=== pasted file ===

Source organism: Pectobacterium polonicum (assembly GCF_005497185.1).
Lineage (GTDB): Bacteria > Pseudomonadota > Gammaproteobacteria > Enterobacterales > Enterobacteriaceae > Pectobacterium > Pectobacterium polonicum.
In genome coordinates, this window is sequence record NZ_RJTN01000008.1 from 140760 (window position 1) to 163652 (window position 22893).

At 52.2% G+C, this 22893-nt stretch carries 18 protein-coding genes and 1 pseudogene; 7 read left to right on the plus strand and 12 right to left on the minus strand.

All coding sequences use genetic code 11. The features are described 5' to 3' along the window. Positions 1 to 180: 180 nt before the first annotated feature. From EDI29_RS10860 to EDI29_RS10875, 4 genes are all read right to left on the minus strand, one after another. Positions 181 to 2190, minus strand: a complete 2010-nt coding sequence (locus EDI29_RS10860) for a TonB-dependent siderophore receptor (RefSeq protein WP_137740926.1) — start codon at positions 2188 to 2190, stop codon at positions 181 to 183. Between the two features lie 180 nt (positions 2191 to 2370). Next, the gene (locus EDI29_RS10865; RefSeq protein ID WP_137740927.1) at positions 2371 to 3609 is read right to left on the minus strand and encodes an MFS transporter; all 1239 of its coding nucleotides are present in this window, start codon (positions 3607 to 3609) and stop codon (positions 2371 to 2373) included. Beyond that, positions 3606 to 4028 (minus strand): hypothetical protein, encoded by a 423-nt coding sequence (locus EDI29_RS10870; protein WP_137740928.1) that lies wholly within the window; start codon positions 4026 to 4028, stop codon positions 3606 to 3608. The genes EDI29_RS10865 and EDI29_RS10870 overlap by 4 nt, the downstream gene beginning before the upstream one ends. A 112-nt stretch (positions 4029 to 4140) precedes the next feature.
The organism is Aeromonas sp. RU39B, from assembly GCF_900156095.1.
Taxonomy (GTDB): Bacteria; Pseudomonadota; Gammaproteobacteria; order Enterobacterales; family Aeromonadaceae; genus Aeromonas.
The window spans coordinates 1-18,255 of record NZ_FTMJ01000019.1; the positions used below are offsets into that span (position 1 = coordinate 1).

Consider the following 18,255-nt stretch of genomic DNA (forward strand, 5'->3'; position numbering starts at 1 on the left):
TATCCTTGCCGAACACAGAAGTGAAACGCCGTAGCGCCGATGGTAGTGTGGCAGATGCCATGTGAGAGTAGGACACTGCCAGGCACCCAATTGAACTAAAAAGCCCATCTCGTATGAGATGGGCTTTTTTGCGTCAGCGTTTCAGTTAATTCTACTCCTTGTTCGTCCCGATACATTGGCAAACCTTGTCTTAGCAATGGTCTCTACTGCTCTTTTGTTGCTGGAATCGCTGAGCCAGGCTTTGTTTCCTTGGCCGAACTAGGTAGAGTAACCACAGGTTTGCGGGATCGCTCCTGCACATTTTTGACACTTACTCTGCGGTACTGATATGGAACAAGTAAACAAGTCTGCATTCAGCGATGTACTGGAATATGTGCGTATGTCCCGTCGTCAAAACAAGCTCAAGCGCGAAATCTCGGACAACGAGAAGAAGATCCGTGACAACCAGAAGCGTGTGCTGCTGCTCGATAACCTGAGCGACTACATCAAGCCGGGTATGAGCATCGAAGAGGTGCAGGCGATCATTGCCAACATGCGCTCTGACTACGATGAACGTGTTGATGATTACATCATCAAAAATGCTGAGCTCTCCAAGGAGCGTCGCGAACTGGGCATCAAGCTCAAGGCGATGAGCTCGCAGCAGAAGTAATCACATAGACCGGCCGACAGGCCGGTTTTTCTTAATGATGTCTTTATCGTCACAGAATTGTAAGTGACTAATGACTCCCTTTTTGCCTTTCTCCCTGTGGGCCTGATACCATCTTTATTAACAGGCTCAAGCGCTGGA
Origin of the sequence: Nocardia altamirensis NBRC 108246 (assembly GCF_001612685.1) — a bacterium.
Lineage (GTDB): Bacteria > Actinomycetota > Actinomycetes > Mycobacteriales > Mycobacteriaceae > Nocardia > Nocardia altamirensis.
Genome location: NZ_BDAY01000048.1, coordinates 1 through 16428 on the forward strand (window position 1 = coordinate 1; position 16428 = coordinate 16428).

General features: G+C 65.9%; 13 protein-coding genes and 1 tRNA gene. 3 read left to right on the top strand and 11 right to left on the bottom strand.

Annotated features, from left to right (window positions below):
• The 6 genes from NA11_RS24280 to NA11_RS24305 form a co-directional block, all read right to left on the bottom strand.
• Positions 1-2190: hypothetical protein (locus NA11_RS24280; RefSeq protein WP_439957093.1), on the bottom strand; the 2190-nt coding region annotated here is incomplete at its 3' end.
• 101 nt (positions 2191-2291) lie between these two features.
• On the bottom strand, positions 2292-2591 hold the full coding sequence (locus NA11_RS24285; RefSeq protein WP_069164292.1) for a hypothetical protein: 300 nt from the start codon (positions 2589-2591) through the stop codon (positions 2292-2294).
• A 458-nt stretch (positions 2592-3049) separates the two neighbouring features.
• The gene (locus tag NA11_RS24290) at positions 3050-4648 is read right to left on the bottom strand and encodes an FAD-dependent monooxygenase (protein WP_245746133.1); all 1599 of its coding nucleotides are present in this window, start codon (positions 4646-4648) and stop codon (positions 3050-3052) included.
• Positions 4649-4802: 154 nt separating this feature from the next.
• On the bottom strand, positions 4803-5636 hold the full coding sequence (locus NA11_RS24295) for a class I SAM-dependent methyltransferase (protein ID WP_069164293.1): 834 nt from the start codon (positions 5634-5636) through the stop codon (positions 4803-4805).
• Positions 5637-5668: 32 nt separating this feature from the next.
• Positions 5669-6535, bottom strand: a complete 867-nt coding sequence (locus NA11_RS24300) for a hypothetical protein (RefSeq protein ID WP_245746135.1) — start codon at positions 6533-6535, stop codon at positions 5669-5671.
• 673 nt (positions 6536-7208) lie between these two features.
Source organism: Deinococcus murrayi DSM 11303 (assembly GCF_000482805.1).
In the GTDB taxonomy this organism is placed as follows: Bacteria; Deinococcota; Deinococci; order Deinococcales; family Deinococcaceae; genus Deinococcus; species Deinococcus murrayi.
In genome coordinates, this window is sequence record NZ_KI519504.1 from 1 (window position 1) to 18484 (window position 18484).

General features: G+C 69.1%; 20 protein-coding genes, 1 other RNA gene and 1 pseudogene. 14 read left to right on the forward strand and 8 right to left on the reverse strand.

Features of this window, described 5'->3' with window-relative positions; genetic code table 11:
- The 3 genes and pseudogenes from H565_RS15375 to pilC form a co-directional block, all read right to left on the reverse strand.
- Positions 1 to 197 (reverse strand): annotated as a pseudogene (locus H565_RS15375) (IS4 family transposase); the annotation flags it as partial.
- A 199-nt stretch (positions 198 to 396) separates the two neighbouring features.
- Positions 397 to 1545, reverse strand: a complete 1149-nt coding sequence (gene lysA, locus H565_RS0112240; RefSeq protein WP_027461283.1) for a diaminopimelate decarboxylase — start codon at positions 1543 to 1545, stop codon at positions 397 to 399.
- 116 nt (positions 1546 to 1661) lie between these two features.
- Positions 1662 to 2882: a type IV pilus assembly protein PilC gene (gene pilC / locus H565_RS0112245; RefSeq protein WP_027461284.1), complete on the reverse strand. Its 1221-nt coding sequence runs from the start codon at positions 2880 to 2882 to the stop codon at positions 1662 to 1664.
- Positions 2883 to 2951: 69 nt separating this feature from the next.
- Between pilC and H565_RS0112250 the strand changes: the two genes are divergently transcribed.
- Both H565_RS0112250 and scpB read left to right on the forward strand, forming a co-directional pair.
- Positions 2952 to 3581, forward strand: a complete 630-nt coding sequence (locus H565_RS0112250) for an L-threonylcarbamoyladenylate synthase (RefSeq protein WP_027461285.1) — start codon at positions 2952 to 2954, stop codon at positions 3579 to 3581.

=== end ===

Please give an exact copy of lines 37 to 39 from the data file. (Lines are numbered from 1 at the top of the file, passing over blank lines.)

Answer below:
- Positions 1662 to 2882: a type IV pilus assembly protein PilC gene (gene pilC / locus H565_RS0112245; RefSeq protein WP_027461284.1), complete on the reverse strand. Its 1221-nt coding sequence runs from the start codon at positions 2880 to 2882 to the stop codon at positions 1662 to 1664.
- Positions 2883 to 2951: 69 nt separating this feature from the next.
- Between pilC and H565_RS0112250 the strand changes: the two genes are divergently transcribed.